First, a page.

John Marshall Review of Intellectual Property Law
The debate on China's piracy and counterfeiting problems has been ongoing for more than two decades. However, in the past few years, this debate has taken on a new sense of urgency and significance. In August 2008, the City of Beijing will host the Summer Olympic Games. Two years later, the 2010 World Expo will be held in Shanghai. In addition, two World Trade Organization dispute settlement panels were recently established to resolve disputes between China and the United States over inadequate enforcement of intellectual property rights and inadequate market access to U.S. media products. All of these developments, of course, take place against a background of China's rise to emerging world power status.
Although the Olympics, the World Expo, and the two WTO dispute settlement panels all constitute new developments in the U.S.-China intellectual property debate, the existing debate is not that different from the debate in the late 1990s when I began studying intellectual property protection in China. While some commentators have attributed China's piracy and counterfeiting problems to the lack of political will on the part of Chinese authorities, others have cited the many political, social, economic, cultural, judicial, and technological problems that have arisen as a result of the country's rapid economic transformation and accession to the WTO.
This Essay, however, advances a different explanation, which I briefly touched upon in previous writings. It argues that the failure to resolve piracy and counterfeiting problems in China can be partly attributed to the lack of political will on the part of U.S. policymakers and the American public to put intellectual property protection at the very top of the U.S.-China agenda. In other words, it is not only the Chinese who lack political will, as many critics have claimed, but the Americans as well. To illustrate this argument, this Essay examines three questions I always ask when I engage in debate with U.S. scholars and policymakers over intellectual property protection in China. It is the hope that the ensuing discussion will underscore the policy complexities involved in the U.S.-China intellectual property debate.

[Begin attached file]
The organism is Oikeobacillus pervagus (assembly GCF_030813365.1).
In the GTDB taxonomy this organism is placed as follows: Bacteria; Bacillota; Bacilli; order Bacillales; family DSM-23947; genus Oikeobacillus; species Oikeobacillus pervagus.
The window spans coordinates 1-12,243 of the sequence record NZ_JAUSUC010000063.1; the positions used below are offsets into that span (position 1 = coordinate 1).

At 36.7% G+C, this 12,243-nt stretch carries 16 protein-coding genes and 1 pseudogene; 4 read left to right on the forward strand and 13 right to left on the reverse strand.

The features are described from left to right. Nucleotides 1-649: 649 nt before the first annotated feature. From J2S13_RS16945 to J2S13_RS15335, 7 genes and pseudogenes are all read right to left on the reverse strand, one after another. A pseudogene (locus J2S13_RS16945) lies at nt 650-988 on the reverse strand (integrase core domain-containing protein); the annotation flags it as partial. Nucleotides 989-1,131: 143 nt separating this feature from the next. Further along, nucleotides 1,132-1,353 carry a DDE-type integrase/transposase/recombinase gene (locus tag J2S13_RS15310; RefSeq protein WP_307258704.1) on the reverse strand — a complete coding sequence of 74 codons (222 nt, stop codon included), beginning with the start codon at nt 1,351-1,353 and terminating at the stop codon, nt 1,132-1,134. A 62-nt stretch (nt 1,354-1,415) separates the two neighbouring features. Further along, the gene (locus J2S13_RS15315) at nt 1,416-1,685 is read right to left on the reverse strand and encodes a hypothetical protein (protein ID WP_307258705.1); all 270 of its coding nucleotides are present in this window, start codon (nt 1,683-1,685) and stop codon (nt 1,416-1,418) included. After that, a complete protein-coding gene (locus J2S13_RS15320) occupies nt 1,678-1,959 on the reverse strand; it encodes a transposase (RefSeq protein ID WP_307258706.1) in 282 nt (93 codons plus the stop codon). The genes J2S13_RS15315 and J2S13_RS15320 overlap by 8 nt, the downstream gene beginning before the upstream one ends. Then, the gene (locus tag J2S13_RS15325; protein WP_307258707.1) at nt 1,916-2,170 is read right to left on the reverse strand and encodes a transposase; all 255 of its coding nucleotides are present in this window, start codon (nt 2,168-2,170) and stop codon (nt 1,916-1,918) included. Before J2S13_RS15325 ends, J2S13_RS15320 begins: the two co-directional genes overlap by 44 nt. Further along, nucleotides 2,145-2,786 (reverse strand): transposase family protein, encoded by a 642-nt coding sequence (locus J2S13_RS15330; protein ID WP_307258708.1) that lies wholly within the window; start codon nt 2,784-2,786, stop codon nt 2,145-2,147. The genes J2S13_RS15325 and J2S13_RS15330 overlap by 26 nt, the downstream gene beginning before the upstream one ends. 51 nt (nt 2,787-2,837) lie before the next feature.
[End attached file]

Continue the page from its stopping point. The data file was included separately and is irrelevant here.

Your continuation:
John Marshall Law School (IL)
Peter K. Yu,
Three Questions that Will Make You Rethink the U.S.-China Intellectual Property Debate,
J. Marshall Rev. Intell. Prop. L.
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